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Children's Language

Connecting Reading, Writing, and Talk

Judith Wells Lindfors Vivian Gussin Paley Celia Genishi Donna E. Alvermann

144 pages
Teachers College Press

The more teachers understand about how children learn to talk, the more they can help children become avid, joyful readers and writers. Drawing on a large body of research and her own volunteer work at a family shelter, Lindfors concisely identifies several important commonalities across oral and written language. Taking the compelling perspective that it’s all language, she traces children’s emergent literacy from infancy through the early school years. The book incorporates abundant examples from a diverse range of children engaged in authentic literacy experiences. Lindfors describes a set of principles that teachers can build on as they help young students learn to read and write using the oral language processes they already know.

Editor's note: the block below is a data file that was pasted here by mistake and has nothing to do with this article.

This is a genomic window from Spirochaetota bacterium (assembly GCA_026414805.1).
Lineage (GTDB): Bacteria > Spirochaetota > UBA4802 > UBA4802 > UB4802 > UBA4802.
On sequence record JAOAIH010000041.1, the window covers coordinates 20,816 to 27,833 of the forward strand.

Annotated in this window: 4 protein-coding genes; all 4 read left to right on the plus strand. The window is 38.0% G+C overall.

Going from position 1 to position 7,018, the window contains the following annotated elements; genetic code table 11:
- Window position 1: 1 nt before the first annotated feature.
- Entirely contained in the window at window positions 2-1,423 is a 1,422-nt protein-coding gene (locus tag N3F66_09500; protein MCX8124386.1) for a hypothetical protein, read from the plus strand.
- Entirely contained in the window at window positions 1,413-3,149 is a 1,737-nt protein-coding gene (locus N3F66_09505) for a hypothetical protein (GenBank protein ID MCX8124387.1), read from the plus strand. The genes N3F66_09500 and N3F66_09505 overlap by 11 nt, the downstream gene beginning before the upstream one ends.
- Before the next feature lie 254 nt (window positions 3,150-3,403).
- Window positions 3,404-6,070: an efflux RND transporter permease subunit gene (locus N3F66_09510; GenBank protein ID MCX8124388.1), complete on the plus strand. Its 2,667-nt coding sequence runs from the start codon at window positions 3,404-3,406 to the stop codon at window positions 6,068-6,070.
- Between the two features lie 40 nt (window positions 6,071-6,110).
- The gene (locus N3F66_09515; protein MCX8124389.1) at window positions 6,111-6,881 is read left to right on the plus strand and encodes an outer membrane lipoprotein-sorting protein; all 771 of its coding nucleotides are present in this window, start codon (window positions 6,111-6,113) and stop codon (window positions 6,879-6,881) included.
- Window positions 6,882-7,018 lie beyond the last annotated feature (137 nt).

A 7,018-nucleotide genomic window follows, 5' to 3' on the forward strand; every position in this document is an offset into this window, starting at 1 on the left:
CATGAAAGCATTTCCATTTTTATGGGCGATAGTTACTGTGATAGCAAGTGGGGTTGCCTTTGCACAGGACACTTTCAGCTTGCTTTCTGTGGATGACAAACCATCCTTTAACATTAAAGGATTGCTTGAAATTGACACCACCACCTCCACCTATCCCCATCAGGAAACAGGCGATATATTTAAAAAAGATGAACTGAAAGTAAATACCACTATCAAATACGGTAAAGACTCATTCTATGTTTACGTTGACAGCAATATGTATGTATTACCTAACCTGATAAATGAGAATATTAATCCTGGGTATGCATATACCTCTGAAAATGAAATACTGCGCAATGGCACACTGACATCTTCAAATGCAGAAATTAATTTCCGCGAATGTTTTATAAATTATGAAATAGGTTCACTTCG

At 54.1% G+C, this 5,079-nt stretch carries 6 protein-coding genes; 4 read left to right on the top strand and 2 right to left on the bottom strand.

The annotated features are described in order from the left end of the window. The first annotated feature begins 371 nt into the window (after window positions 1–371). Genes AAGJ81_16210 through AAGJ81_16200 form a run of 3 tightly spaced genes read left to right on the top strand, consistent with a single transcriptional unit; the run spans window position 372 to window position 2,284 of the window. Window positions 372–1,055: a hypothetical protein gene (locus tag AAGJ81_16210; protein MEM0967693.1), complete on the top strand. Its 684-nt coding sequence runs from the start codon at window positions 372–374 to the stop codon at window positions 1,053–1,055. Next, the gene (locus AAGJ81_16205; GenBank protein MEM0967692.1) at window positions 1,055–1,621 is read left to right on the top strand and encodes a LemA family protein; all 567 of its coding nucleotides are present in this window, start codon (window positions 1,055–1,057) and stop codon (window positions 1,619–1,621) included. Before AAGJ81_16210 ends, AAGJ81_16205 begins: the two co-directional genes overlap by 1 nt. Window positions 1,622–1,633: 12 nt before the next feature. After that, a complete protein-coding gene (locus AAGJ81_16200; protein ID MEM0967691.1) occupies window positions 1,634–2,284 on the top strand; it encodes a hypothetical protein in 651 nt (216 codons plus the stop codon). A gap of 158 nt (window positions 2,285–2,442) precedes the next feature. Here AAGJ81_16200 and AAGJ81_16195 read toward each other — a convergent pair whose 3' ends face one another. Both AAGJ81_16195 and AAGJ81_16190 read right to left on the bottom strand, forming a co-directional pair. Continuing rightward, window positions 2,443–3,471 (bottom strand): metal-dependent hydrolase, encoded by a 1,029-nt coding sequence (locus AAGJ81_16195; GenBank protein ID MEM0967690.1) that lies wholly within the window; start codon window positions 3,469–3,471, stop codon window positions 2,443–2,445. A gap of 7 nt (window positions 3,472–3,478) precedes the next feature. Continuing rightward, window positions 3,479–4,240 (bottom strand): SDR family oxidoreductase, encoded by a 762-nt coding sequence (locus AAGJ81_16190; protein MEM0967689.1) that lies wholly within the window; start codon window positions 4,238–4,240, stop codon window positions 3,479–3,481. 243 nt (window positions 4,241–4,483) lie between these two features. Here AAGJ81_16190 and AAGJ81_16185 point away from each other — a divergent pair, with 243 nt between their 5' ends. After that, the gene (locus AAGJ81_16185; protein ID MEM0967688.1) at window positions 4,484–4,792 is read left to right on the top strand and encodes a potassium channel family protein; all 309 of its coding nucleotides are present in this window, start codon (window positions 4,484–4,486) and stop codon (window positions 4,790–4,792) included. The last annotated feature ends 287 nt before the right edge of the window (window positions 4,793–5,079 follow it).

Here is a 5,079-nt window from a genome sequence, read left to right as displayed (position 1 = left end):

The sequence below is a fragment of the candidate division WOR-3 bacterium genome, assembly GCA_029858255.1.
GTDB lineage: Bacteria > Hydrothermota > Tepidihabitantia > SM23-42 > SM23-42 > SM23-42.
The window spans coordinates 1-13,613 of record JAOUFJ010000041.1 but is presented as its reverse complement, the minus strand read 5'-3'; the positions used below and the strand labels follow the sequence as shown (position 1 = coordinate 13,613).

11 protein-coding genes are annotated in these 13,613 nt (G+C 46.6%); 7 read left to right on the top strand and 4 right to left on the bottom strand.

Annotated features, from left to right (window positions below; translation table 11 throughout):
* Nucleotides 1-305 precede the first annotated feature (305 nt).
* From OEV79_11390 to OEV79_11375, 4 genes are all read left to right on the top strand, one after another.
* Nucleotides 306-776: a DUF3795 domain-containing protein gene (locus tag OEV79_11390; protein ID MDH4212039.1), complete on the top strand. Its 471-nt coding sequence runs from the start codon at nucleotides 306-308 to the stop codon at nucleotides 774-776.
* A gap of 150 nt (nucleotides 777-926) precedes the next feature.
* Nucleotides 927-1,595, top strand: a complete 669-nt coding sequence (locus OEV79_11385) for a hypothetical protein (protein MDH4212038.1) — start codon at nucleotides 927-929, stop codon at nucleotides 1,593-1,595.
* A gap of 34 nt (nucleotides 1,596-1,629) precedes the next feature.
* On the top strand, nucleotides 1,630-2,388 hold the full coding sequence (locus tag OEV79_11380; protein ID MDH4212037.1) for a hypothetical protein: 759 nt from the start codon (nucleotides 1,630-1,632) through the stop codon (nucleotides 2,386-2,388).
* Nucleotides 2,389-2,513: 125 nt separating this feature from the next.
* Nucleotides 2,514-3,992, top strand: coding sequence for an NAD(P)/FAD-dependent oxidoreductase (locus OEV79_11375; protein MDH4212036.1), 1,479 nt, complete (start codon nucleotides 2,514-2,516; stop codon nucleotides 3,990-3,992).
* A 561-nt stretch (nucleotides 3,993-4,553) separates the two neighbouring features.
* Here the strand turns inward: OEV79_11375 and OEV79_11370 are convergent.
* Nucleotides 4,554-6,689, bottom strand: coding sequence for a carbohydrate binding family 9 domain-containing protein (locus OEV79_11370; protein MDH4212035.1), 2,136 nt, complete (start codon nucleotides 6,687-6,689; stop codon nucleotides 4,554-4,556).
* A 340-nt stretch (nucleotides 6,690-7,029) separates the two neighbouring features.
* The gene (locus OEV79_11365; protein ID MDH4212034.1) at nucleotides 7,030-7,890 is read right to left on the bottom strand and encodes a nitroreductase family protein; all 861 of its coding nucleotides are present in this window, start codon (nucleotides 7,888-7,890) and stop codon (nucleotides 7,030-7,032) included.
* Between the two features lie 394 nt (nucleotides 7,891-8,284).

Book Features:

  • A new, more positive “language acquisition perspective” on children’s literacy.
  • Fascinating and insightfully framed quotes, writings, and drawings from children.
  • A 24-page Guide for Instructors and Teacher Study Groups, available for download at www.teacherscollegepress.com.
  • An Appendix containing an interview with shelter staff from SafePlace, a domestic violence shelter, offering basic information on how to identify children who are living in situations of violence and how teachers can respond.
Author Bio

Judith Wells Lindfors is Professor Emerita at The University of Texas at Austin. She is the author of Children’s Inquiry: Using Language to Make Sense of the World.